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New word: Greenwashing

September 29th, 2013 · No Comments · Consumer Issues, Multiple use, Toxic Waste, Trash Disposal

I’ve just found the word — I knew there had to be one — for something we’re all seeing an awful lot of these days. It refers to the attempt to make a product or company look like it’s “green” when it is so very not. Here’s a perfect example: remember checks? or as the Brits would say, cheques? They used to come in a little cardboard box, like this:


Now they come in a super annoying plastic bag, like this:








First lie: the bag is green. How dumb do they think we are?

Second lie: The bag contains the message: Cut Pull Reuse. They’re deceitfully trying to echo the three word slogan being used to promote waste reduction, which is Reduce Reuse Recycle. Note that is not at all what this says or means.


The instruction “Cut” is for how to open the package, an indication that it probably isn’t reclosable.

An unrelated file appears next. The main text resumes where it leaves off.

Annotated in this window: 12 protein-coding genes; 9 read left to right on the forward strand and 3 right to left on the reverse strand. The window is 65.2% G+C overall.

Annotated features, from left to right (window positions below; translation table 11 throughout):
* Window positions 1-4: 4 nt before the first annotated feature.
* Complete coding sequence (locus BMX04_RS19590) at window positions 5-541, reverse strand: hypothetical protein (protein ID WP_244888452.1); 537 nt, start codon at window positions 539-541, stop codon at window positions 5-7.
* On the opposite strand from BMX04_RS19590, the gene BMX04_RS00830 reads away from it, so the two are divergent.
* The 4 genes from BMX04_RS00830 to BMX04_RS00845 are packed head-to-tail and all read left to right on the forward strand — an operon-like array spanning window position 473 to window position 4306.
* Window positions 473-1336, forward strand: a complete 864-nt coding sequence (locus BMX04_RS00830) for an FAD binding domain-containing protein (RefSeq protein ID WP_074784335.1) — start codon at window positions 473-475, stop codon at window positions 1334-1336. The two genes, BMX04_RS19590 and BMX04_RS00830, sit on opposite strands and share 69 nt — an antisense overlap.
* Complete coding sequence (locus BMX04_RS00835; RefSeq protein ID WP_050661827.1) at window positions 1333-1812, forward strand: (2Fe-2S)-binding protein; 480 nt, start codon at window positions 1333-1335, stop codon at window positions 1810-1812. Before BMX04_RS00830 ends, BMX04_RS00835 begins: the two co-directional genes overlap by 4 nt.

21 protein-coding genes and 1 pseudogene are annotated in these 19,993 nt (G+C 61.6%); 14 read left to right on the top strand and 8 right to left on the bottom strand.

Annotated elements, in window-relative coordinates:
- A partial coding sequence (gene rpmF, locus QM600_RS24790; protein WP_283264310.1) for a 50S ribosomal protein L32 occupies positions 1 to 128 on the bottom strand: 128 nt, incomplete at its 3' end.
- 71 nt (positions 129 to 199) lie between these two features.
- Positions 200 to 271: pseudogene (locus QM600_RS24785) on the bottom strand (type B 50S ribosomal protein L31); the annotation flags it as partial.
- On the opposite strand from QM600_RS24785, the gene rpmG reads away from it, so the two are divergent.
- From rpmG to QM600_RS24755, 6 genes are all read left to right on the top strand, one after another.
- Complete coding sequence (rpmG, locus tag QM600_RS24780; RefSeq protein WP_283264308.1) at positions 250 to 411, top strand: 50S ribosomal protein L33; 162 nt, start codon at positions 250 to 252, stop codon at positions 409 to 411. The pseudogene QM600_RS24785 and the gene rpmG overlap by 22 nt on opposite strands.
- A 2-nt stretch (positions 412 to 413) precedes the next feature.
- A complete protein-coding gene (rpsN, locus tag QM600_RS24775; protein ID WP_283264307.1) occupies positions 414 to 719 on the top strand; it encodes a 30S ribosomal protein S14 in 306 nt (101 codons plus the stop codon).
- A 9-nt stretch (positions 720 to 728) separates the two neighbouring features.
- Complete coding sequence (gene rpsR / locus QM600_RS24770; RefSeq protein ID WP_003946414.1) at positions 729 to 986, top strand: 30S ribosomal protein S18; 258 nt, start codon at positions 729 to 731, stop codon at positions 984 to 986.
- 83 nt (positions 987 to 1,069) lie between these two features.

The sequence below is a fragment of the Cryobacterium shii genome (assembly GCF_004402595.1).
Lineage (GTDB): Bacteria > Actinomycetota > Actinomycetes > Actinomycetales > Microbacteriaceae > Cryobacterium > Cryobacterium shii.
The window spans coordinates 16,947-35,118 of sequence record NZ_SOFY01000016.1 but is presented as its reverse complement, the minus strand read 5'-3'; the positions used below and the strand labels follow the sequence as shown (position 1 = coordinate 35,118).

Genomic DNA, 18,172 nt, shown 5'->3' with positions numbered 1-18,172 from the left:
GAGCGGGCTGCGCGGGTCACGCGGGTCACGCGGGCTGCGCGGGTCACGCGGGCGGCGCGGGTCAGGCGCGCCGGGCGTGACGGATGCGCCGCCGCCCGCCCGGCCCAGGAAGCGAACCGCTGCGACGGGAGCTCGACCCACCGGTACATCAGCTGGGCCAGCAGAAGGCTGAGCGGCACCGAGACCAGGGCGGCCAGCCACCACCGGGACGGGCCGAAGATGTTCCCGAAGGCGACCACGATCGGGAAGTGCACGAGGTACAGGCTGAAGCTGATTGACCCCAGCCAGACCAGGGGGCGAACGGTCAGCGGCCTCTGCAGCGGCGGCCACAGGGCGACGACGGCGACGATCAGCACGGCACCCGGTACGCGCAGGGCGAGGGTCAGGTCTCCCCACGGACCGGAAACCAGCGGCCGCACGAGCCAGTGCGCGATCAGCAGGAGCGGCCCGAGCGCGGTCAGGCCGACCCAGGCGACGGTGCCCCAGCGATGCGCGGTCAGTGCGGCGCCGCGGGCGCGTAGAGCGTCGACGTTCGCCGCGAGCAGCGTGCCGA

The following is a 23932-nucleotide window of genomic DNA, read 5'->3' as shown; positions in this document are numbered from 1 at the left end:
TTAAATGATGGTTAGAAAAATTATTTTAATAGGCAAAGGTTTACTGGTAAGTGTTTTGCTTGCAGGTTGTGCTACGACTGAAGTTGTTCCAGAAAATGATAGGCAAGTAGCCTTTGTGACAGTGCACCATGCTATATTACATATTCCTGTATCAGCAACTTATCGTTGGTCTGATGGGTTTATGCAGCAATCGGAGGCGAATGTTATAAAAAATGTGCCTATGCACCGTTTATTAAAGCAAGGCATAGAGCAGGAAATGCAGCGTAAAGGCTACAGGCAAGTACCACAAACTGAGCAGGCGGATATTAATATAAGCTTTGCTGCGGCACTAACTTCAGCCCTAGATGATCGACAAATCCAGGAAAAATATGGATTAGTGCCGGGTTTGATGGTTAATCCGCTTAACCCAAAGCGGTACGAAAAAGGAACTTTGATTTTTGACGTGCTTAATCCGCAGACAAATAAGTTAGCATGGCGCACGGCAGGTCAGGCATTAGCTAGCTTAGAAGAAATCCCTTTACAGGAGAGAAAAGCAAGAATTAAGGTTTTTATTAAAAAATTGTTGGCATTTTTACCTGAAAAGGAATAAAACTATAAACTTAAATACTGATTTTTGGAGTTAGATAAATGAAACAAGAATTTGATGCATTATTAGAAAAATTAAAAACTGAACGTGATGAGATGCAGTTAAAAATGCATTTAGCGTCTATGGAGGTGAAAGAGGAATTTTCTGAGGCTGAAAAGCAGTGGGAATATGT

“Pull” is for how to remove the item from the bag — and we should be concerned that anybody who can’t figure that out on their own would be receiving an order of checks.

And as for the instruction to “Reuse” — for what, pray tell, are we to reuse this awkwardly shaped non-reclosable bag? And do we not already have a cupboard full of plastic bags awaiting re-use — many of them practical in size and shape, much more attractive, and actually reusable.

Third lie:  The little spiral arrow you see there under the word Reuse is misleadingly mimicking the well known icon of three arrows spinning around each other that consumers have come to associate with recyclability. A quick glance might fool the least attentive consumers, but not us.

This bag is made of a completely non-recyclable type of plastic, popular as a packaging material because it won’t rip during shipping. Recall that before this material was invented, shipping still happened, and that most items arrived at their destinations undamaged.

The business of packaging is one of the worst contributors to waste in the known world, and if I don’t find a way to do something about it, my next stop will have to be Anger Management Class.

PS: Are you reading this, Harland-Clarke company? We’re on to you! Quit trying to look green when you are so NOT! How about putting your energy and marketing money in to actually being green?

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